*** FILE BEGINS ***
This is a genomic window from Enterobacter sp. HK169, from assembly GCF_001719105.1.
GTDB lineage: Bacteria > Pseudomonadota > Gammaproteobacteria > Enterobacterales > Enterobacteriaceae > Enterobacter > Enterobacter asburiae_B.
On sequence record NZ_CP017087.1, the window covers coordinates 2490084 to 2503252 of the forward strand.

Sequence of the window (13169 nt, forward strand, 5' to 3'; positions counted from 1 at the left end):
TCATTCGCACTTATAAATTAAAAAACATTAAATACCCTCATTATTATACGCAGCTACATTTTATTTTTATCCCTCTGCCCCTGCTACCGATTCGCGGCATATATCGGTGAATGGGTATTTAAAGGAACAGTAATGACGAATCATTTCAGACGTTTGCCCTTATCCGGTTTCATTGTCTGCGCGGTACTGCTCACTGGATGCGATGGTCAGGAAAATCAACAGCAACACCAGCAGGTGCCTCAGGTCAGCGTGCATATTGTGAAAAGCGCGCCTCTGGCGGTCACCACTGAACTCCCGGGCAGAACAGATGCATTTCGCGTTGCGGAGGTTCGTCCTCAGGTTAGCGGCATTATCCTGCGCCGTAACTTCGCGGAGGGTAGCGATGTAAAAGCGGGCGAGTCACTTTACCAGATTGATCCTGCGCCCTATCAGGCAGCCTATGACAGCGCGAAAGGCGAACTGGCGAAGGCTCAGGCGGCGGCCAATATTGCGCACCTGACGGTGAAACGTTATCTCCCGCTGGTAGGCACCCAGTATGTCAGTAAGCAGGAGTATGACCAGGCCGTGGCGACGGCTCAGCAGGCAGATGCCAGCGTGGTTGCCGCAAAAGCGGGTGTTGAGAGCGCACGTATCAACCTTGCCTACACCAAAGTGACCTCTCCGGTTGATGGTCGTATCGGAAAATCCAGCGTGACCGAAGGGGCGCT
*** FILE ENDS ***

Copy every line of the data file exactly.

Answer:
This is a genomic window from Enterobacter sp. HK169, from assembly GCF_001719105.1.
GTDB lineage: Bacteria > Pseudomonadota > Gammaproteobacteria > Enterobacterales > Enterobacteriaceae > Enterobacter > Enterobacter asburiae_B.
On sequence record NZ_CP017087.1, the window covers coordinates 2490084 to 2503252 of the forward strand.

Sequence of the window (13169 nt, forward strand, 5' to 3'; positions counted from 1 at the left end):
TCATTCGCACTTATAAATTAAAAAACATTAAATACCCTCATTATTATACGCAGCTACATTTTATTTTTATCCCTCTGCCCCTGCTACCGATTCGCGGCATATATCGGTGAATGGGTATTTAAAGGAACAGTAATGACGAATCATTTCAGACGTTTGCCCTTATCCGGTTTCATTGTCTGCGCGGTACTGCTCACTGGATGCGATGGTCAGGAAAATCAACAGCAACACCAGCAGGTGCCTCAGGTCAGCGTGCATATTGTGAAAAGCGCGCCTCTGGCGGTCACCACTGAACTCCCGGGCAGAACAGATGCATTTCGCGTTGCGGAGGTTCGTCCTCAGGTTAGCGGCATTATCCTGCGCCGTAACTTCGCGGAGGGTAGCGATGTAAAAGCGGGCGAGTCACTTTACCAGATTGATCCTGCGCCCTATCAGGCAGCCTATGACAGCGCGAAAGGCGAACTGGCGAAGGCTCAGGCGGCGGCCAATATTGCGCACCTGACGGTGAAACGTTATCTCCCGCTGGTAGGCACCCAGTATGTCAGTAAGCAGGAGTATGACCAGGCCGTGGCGACGGCTCAGCAGGCAGATGCCAGCGTGGTTGCCGCAAAAGCGGGTGTTGAGAGCGCACGTATCAACCTTGCCTACACCAAAGTGACCTCTCCGGTTGATGGTCGTATCGGAAAATCCAGCGTGACCGAAGGGGCGCT